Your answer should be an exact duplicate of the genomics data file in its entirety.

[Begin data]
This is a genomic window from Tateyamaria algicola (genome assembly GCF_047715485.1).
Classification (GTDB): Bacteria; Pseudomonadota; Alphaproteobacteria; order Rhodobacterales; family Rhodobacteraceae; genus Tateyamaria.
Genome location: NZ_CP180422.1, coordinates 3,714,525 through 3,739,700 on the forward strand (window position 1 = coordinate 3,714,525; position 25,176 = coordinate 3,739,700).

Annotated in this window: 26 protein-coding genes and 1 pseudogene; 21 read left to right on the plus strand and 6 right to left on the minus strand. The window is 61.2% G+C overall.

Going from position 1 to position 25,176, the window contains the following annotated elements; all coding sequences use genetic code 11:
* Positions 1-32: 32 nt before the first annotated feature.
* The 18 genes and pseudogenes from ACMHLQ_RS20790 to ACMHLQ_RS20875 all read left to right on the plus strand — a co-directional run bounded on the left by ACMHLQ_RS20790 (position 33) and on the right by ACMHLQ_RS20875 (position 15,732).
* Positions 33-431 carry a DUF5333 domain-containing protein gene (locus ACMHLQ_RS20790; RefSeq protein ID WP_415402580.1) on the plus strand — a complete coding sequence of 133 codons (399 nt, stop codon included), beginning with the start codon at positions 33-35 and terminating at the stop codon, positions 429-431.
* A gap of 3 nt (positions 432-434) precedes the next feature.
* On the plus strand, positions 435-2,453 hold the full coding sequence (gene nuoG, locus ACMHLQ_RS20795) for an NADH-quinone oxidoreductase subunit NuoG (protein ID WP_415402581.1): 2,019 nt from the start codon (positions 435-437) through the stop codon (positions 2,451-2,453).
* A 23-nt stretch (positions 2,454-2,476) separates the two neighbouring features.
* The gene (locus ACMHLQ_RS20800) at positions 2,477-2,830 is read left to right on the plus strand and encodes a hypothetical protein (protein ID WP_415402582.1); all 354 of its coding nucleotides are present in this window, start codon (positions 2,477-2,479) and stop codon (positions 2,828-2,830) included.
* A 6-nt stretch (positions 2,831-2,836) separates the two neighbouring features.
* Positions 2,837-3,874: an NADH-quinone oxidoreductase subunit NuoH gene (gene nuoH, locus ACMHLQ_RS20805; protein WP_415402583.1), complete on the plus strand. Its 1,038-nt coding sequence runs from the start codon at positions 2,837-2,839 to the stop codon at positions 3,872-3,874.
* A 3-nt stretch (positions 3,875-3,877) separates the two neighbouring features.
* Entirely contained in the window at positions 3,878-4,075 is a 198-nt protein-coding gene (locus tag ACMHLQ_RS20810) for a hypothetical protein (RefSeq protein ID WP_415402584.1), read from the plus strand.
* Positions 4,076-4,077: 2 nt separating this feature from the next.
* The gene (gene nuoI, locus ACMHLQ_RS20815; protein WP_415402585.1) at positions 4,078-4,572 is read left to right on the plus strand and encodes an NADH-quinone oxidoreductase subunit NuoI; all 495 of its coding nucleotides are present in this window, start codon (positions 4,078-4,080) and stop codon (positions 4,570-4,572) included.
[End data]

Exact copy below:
This is a genomic window from Tateyamaria algicola (genome assembly GCF_047715485.1).
Classification (GTDB): Bacteria; Pseudomonadota; Alphaproteobacteria; order Rhodobacterales; family Rhodobacteraceae; genus Tateyamaria.
Genome location: NZ_CP180422.1, coordinates 3,714,525 through 3,739,700 on the forward strand (window position 1 = coordinate 3,714,525; position 25,176 = coordinate 3,739,700).

Annotated in this window: 26 protein-coding genes and 1 pseudogene; 21 read left to right on the plus strand and 6 right to left on the minus strand. The window is 61.2% G+C overall.

Going from position 1 to position 25,176, the window contains the following annotated elements; all coding sequences use genetic code 11:
* Positions 1-32: 32 nt before the first annotated feature.
* The 18 genes and pseudogenes from ACMHLQ_RS20790 to ACMHLQ_RS20875 all read left to right on the plus strand — a co-directional run bounded on the left by ACMHLQ_RS20790 (position 33) and on the right by ACMHLQ_RS20875 (position 15,732).
* Positions 33-431 carry a DUF5333 domain-containing protein gene (locus ACMHLQ_RS20790; RefSeq protein ID WP_415402580.1) on the plus strand — a complete coding sequence of 133 codons (399 nt, stop codon included), beginning with the start codon at positions 33-35 and terminating at the stop codon, positions 429-431.
* A gap of 3 nt (positions 432-434) precedes the next feature.
* On the plus strand, positions 435-2,453 hold the full coding sequence (gene nuoG, locus ACMHLQ_RS20795) for an NADH-quinone oxidoreductase subunit NuoG (protein ID WP_415402581.1): 2,019 nt from the start codon (positions 435-437) through the stop codon (positions 2,451-2,453).
* A 23-nt stretch (positions 2,454-2,476) separates the two neighbouring features.
* The gene (locus ACMHLQ_RS20800) at positions 2,477-2,830 is read left to right on the plus strand and encodes a hypothetical protein (protein ID WP_415402582.1); all 354 of its coding nucleotides are present in this window, start codon (positions 2,477-2,479) and stop codon (positions 2,828-2,830) included.
* A 6-nt stretch (positions 2,831-2,836) separates the two neighbouring features.
* Positions 2,837-3,874: an NADH-quinone oxidoreductase subunit NuoH gene (gene nuoH, locus ACMHLQ_RS20805; protein WP_415402583.1), complete on the plus strand. Its 1,038-nt coding sequence runs from the start codon at positions 2,837-2,839 to the stop codon at positions 3,872-3,874.
* A 3-nt stretch (positions 3,875-3,877) separates the two neighbouring features.
* Entirely contained in the window at positions 3,878-4,075 is a 198-nt protein-coding gene (locus tag ACMHLQ_RS20810) for a hypothetical protein (RefSeq protein ID WP_415402584.1), read from the plus strand.
* Positions 4,076-4,077: 2 nt separating this feature from the next.
* The gene (gene nuoI, locus ACMHLQ_RS20815; protein WP_415402585.1) at positions 4,078-4,572 is read left to right on the plus strand and encodes an NADH-quinone oxidoreductase subunit NuoI; all 495 of its coding nucleotides are present in this window, start codon (positions 4,078-4,080) and stop codon (positions 4,570-4,572) included.